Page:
- A really busy week all round, October 6th - not as huge as next week, when we think we have four live end of year album list contenders (and then, if you belive the Los Campesinos! party line, none after that), but churning over plenty of new material nonetheless. Most would start with Oasis, but who gives a shit, whatever people say now come the next one even Noel will admit it was sub-par. That's what he does. No, we're leading this week with a long time STN favourite, sometime contributor - if we're honest, someone we go to more than is decent for either party, if only because he always willingly does good stuff and knows what this thing is - and purveyor of off-centre singer-songwriter-turbo quality. That's right, the second Towers Of London album. Oh, no, hang on. (And yes. Yes, they have.) Jeremy Warmsley, of course, whose How We Became has proved something of a breakthrough already in that a handful of outlets are writing about him in the midst of the current low level chatter about bedroom electro-singer-songwriter stuff (James Yuill, Sam Isaac) with "apparently he's already had an album out, but..." caveats. We haven't heard this one yet, but the whisper is that it's more spacious and more immediately pop hook friendly, which we hope doesn't compromise the dirty electronics and off-kilter constructions that made The Art Of Fiction so excellent. Is he that much closer to the mainstream, especially after headlining Transgressive's Hot Summer tour? Probably not, no, but we wouldn't want him to compromise that much. Oh, and some bigger independent stores have a second CD consisting of both sides of the recent Boat Song/Temptation double A side plus four other new songs.
- On the other hand, offbeat melodic constructs are all very well and good, but sometimes only raw, wiry three piece abrasiveness will do. That's where Popular Workshop come in, a hard gigging London trio who, having taken one look at their inventory of raw, wiry abrasiveness and shouting, decided the only thing that could be done was to make for Electrical Audio Studios post haste. The Steve Albini fingerprints are all over We're Alive And We're Not Alone, but at its core their approach is theirs alone, careering between crashing riffs and urgent rhythms like Wire circa 1977 channelling the spirit of Ikara Colt and Bloc Party and not quite knowing what to do with it.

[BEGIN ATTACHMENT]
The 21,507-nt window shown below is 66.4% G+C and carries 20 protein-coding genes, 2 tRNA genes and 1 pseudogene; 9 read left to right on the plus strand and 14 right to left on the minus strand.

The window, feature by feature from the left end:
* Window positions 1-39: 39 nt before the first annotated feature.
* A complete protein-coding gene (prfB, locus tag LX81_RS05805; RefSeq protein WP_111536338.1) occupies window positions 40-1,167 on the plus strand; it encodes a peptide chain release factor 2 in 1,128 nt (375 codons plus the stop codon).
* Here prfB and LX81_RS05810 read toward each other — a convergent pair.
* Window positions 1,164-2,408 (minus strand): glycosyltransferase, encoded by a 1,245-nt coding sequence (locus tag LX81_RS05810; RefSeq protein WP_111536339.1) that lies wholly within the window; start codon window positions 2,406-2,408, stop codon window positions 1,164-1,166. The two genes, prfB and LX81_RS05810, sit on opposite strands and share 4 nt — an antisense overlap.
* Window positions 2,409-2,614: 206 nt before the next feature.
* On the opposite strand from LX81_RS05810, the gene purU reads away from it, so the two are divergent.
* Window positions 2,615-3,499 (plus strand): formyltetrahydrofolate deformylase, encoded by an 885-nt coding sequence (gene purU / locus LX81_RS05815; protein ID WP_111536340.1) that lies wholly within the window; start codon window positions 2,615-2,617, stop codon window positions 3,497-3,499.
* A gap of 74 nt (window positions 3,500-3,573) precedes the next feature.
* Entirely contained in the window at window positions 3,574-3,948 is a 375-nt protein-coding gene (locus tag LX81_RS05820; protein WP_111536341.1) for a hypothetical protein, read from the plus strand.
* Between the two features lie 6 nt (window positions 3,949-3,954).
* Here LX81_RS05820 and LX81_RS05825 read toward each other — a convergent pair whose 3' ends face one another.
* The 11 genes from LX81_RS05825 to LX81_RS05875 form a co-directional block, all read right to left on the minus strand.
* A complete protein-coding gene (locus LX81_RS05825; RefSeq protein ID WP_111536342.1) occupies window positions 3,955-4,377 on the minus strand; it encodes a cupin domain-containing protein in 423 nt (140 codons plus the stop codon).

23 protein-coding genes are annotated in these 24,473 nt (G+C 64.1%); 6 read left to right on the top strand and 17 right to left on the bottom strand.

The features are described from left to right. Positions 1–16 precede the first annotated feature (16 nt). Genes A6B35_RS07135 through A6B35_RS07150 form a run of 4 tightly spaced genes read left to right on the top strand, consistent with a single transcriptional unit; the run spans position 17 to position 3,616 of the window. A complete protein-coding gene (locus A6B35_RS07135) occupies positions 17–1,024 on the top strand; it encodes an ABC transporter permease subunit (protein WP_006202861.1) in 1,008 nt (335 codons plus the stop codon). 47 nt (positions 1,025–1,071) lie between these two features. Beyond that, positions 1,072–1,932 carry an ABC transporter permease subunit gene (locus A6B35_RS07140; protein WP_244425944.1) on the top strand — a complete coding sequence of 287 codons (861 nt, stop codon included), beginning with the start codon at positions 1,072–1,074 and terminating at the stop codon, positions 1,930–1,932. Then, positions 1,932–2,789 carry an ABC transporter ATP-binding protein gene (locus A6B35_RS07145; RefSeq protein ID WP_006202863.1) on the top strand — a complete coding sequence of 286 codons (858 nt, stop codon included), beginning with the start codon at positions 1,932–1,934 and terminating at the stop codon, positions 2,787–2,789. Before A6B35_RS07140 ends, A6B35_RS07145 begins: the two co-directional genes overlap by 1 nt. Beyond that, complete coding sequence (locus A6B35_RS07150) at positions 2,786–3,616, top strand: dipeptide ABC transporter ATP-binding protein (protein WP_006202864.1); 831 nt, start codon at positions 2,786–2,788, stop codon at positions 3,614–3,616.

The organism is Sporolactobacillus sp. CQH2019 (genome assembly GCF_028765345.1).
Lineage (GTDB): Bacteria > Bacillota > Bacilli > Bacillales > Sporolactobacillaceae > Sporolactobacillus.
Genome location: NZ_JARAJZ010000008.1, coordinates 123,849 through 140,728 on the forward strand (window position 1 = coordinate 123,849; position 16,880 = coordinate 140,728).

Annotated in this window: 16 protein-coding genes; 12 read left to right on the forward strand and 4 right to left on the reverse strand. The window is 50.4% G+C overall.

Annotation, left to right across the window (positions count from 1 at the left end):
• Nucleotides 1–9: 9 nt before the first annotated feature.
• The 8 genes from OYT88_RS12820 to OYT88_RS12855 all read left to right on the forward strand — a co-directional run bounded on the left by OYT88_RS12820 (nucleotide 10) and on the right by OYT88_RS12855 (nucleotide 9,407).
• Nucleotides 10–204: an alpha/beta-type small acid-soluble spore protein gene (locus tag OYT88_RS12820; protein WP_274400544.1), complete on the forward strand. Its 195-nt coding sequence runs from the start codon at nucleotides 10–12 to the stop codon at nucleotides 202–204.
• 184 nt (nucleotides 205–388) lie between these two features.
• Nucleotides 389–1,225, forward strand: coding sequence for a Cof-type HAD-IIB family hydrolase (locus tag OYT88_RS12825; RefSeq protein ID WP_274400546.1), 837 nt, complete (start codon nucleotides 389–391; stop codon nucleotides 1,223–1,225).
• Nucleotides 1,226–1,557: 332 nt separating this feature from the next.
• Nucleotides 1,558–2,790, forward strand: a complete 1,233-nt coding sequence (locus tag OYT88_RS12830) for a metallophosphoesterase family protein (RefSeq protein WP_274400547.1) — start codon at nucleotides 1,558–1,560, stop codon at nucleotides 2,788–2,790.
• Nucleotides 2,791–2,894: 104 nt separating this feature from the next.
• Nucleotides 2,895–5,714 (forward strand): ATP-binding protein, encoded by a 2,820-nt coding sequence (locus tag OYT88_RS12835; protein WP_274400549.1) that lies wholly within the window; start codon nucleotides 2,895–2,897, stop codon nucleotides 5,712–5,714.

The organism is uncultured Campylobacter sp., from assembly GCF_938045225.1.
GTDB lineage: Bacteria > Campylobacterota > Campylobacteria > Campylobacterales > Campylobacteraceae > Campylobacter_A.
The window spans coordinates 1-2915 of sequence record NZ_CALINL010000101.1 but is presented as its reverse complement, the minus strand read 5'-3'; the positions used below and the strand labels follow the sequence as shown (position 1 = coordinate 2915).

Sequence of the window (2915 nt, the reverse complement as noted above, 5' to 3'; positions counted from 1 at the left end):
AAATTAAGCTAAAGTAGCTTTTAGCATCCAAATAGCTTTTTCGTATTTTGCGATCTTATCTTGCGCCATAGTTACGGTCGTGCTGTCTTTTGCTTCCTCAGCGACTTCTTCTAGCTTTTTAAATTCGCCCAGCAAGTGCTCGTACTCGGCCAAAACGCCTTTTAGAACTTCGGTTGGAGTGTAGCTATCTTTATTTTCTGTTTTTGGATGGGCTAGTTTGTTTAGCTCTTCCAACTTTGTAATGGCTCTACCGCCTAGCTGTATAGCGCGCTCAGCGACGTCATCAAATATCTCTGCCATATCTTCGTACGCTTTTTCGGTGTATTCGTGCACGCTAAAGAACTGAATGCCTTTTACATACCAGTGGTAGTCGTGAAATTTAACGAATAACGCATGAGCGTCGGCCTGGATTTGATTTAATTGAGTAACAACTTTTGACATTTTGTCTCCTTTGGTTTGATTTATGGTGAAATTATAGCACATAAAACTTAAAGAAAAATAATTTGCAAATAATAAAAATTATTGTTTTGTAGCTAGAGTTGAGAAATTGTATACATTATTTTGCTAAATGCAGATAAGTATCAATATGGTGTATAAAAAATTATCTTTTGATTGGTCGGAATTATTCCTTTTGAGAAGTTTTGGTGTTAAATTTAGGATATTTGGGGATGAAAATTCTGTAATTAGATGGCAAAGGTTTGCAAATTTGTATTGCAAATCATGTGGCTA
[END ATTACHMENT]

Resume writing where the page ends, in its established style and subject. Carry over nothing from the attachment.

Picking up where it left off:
- What are we to do with Misty's Big Adventure? Now on their own label they're free to pursue their own erratic, eclectic, singular ends, which on Television's People turns out to be a concept. Grandmaster Gareth? "The story is about a man who is too upset to leave the house and too wrapped up in his problems to find anything that will take his mind off them. The only thing that can cut through is the television. We follow him though the course of a cooped-up Saturday, from the early morning advert-laden children's programmes up to lunchtime soaps to the weather and rolling news. He begins to become confused as to whether what he is seeing is actually on TV, or is in fact happening in his mind. Until the man in the Claims Direct advert starts asking him personal questions. Enraged he fights back but in doing so gets sucked into the television where he ends up in the Green Room of Television's Centre waiting to appear on an awful game show. We leave him, along with the game show host and other contestants, waving to the camera." It's inspired by library music compilations and Gruff Rhys is on it crunching vegetabes.
- It really looked for a little while that Land Of Talk were going to get a big push as part of Montreal's second wind, Liz Powell’s emotive voice combined with distorted guitars really putting them in pole position to follow where Throwing Muses left off. Inevitably, and despite hiring Justin 'Bon Iver' Vernon to produce (one track was recorded in the self same now infamous log cabin), Some Are Lakes is hovering on the precipice of attention. A shame if it dropped off, as this is a band who look constantly about to reach that little bit further into indefinable greatness. Also out this week - while Grizzly Bear make the album of 2009 (you've heard While You Wait For The Others, right?) Daniel Rossen activates his duo Department Of Eagles for In Ear Park, which we haven't got round to investigating yet but feel we probably should have done by this point; Maximo Park guitarist Duncan Lloyd bearing a marked resemblance to new wave one hit wonders The Jags, right down to the Costelloish vocal style, on Seeing Double; Kurt Wagner's quest to take Lambchop's country soul power back to the quiet heights last seen on Is A Woman continues, without total success, on Oh (Ohio); and Dawn Landes follows her fine Fireproof album with a first official release for 2005's Dawn's Music.